In a recent article in the CERN EP Newsletter, BIDS Research Affiliate Ben Nachman describes an emerging paradigm for data-driven, model-agnostic new physics searches at colliders, and how it aims to leverage recent breakthroughs in anomaly detection and machine learning.
To develop standard datasets and benchmark new anomaly detection methods within this framework, Nachman — along with BIDS Faculty Affiliate Uroš Seljak and a team of colleagues from around the world — participated in the LHC Olympics 2020, a community challenge accompanied by a set of simulated collider events. The team has recently released a paper that reviews the LHC Olympics 2020 challenge, including an overview of the competition, a description of the participants/teams and the methods they deployed in the competition, lessons learned from the experience, and implications for data analyses with future datasets as well as future colliders. Nachman was one of the challenge co-organizers, and led a team that recently applied methods to collider data, and Seljak was the PI of the winning team from the blind challenge.
The Large Hadron Collider (LHC) is the world’s largest and most powerful particle accelerator. It was first started in September 2008, and remains the latest addition to CERN’s accelerator complex. The LHC consists of a 27-kilometre ring of superconducting magnets with a number of accelerating structures to boost the energy of the particles along the way. The beams inside the LHC are made to collide at four locations around the accelerator ring, corresponding to the positions of four particle detectors – ATLAS, CMS, ALICE and LHCb.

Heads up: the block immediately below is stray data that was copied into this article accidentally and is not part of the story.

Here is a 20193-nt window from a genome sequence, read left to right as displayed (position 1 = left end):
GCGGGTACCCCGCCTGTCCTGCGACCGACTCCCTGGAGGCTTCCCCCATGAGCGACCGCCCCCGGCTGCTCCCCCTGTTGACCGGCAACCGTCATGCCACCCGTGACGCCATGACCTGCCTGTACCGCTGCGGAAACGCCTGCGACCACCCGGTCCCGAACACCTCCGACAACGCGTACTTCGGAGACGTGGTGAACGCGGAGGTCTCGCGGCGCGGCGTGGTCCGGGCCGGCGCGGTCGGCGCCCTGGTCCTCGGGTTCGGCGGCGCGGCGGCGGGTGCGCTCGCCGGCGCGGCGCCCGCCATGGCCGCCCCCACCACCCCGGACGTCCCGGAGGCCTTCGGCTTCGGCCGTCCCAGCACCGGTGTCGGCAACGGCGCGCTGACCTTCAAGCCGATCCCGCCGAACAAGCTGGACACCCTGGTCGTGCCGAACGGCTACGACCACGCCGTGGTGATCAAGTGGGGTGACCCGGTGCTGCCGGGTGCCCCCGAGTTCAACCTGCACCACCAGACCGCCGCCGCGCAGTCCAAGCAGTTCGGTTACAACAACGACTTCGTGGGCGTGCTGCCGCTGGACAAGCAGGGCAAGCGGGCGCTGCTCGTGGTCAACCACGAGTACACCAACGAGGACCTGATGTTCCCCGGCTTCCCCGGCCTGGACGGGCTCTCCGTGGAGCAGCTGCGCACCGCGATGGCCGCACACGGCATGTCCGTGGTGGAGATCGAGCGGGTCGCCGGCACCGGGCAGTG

According to Nachman, "A data-driven revolution has started with machine learning as its catalyst. We are well-equipped to explore the complex LHC data in new ways with immense potential for discovery... This LHC Olympics has been a starting point for a new chapter in collider physics that will produce exciting physics results from the current datasets as well from the datasets of the future at the LHC and beyond."
The LHC Olympics 2020: A Community Challenge for Anomaly Detection in High Energy Physics
January 20, 2021 | arXiv.org
Machine learning ushers in a new paradigm for particle searches at the LHC
December 10, 2020 | Ben Nachman | CERN EP Newsletter
Berkeley Lab Cosmologists Are Top Contenders in Machine Learning Challenge
March 20, 2020 | Glenn Roberts, Jr. | Berkeley Lab News Center
Machine learning qualitatively changes the search for new particles
May 13, 2020 | ATLAS Collaboration